3. Aeoli Pera says:

    Does not demonstrate comprehension. Is that a joke?

  4. atonthemelon says:

    IQ is to genius as takeoff speed is to flight. In other words, a decent IQ is necessary but far from sufficient to produce genius. Moreover, there are those who are very quick on the ground, but otherwise lack wings.

    Here’s a quote from Proust:

    To mount the skies it is not necessary to have the most powerful of motors, one must have a motor which, instead of continuing to run along the earth’s surface [is] capable of converting its speed into ascending force. Similarly the men who produce works of genius are not those who live in the most delicate atmosphere, whose conversation is most brilliant or their culture broadest, but those who have had the power, ceasing in a moment to live only for themselves, to make use of their personality as of a mirror….The day on which young Bergotte succeeded in showing to the world of his readers the tasteless household in which he had passed his childhood…on that day he climbed far above the friends of his family, more intellectual and more distinguished than himself; they in their fine Rolls Royces might return home expressing due contempt for the vulgarity of the Bergottes; but he, with his modest engine which had at last left the ground, he soared above their heads. (WBG, Madame Swann at Home)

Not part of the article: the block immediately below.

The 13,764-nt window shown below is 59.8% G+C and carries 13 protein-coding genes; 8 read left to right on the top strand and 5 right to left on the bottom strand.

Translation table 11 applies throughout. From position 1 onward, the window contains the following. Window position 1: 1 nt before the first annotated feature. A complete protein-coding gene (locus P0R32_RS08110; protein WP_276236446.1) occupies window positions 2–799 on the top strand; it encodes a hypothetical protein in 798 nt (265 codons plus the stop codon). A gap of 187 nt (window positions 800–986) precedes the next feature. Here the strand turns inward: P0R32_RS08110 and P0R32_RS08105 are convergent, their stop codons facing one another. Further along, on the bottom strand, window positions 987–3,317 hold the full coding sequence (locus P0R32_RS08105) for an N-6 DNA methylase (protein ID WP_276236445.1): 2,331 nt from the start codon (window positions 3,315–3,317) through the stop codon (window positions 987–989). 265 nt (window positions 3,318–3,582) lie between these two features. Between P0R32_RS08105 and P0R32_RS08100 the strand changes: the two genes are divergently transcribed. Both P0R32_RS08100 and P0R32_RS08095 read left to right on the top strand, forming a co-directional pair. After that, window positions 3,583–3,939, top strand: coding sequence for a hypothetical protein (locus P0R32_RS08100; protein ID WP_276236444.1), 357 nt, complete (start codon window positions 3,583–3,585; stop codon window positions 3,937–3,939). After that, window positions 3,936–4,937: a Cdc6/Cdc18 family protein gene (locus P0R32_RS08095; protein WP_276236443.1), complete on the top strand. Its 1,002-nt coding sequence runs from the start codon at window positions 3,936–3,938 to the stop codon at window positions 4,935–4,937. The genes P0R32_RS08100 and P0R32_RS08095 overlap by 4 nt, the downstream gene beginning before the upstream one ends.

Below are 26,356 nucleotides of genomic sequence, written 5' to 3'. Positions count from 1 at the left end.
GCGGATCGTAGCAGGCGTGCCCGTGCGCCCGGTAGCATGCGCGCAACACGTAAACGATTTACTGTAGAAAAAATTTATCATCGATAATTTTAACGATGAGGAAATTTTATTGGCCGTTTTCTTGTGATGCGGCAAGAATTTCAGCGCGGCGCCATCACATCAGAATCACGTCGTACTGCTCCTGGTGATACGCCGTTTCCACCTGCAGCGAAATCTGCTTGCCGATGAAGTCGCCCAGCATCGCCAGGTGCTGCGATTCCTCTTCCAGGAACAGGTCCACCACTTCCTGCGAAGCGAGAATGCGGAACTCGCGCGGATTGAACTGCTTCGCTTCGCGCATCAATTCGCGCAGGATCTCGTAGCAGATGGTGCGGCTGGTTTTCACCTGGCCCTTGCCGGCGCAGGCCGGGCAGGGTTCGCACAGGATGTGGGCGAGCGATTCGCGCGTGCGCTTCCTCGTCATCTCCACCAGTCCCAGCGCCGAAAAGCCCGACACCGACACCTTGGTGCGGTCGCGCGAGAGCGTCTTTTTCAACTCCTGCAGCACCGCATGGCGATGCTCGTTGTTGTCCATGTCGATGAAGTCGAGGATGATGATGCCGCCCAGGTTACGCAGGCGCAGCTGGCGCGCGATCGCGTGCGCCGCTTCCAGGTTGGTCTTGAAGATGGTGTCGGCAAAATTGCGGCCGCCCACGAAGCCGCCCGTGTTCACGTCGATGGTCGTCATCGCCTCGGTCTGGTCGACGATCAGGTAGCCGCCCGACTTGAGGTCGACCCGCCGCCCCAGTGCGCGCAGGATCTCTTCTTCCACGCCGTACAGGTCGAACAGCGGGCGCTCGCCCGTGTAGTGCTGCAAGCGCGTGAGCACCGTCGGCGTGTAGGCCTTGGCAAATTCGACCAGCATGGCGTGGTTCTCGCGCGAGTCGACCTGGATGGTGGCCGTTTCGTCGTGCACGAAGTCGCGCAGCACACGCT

5. lf says:

    Interestingly, I’ve been recently heavily updating my worldview to Christianity, and pretty fundamentalist version at that. I can tell you it still takes some time after some “tangible” encounters with Real Life ™ demons and fallen angels. There’s a leap to take from atheism/agnosticism to Christianity/supernatural worldview.

    It’s interesting to find out that for example “visions” and this sort of “reality overlays” can be produced by the opposing side as well, unless you’re firmly on Christ’s side and have spiritual protection.

    And that time is apparently easily manipulatable (“gang stalking” type phenomena).

    Some interesting materials:
    — The Bible, of course
    — “The Bible, Physics, and the Abilities of Fallen Angels”:
    — Discerning Alien Disinformation: Part 1-6 (aliens = fallen angels):
    — Timeline Dynamics:

    Thanks for the blog, I haven’t been following Edenism stuff that much lately, though. Your Polymath episode might have some spiritual components to it. “Therefore put on the full armor of God…”

  6. Pingback: The anterior cingulate cortex is the seat of judgment | Aeoli Pera

  7. Pingback: Initial thoughts on training discernment | Aeoli Pera